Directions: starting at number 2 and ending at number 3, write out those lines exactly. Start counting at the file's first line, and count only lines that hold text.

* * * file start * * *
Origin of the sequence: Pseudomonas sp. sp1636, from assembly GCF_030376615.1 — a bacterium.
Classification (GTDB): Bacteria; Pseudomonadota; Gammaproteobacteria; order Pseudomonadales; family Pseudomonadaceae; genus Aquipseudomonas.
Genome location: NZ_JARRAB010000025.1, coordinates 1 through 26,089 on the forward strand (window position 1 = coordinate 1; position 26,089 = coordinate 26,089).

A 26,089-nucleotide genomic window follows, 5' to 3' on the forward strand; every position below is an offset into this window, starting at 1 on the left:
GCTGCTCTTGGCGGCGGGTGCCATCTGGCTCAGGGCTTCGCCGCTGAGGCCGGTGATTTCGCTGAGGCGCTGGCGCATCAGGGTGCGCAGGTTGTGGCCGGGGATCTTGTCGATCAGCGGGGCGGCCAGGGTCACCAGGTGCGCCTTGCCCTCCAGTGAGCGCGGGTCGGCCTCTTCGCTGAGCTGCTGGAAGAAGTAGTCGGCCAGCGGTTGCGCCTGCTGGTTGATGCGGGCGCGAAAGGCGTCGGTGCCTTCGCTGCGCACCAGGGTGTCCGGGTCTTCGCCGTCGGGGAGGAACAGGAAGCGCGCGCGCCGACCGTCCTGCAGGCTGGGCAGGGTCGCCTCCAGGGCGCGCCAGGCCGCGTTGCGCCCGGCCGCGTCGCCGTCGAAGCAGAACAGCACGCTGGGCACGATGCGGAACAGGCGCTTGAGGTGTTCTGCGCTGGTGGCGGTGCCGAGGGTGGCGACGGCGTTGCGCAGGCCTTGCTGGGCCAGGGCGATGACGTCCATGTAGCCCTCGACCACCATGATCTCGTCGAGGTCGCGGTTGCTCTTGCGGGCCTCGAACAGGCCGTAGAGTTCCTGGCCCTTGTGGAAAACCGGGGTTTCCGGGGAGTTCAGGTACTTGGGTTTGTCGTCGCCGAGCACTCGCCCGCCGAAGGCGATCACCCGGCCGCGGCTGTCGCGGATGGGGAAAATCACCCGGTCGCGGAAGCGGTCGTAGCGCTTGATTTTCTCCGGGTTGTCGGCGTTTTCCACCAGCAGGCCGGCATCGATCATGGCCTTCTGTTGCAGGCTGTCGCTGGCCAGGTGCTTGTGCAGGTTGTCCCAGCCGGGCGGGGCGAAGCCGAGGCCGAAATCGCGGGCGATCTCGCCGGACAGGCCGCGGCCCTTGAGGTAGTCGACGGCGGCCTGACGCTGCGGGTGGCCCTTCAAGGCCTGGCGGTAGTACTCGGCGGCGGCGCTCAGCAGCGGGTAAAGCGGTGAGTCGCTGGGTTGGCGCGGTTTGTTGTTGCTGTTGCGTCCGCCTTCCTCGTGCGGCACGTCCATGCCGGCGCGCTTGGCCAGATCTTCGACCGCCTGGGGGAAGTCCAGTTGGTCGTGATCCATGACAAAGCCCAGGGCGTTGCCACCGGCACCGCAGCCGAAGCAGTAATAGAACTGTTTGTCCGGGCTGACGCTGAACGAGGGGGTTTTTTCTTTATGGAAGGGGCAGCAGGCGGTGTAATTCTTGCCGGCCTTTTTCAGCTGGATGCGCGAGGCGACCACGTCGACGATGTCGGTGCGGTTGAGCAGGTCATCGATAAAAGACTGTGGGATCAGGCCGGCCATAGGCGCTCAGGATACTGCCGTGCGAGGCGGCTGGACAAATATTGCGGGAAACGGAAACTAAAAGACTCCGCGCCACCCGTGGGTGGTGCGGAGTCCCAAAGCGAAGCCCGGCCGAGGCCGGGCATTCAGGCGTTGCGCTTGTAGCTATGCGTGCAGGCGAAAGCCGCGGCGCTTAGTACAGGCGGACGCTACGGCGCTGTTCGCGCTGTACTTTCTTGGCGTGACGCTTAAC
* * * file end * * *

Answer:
Classification (GTDB): Bacteria; Pseudomonadota; Gammaproteobacteria; order Pseudomonadales; family Pseudomonadaceae; genus Aquipseudomonas.
Genome location: NZ_JARRAB010000025.1, coordinates 1 through 26,089 on the forward strand (window position 1 = coordinate 1; position 26,089 = coordinate 26,089).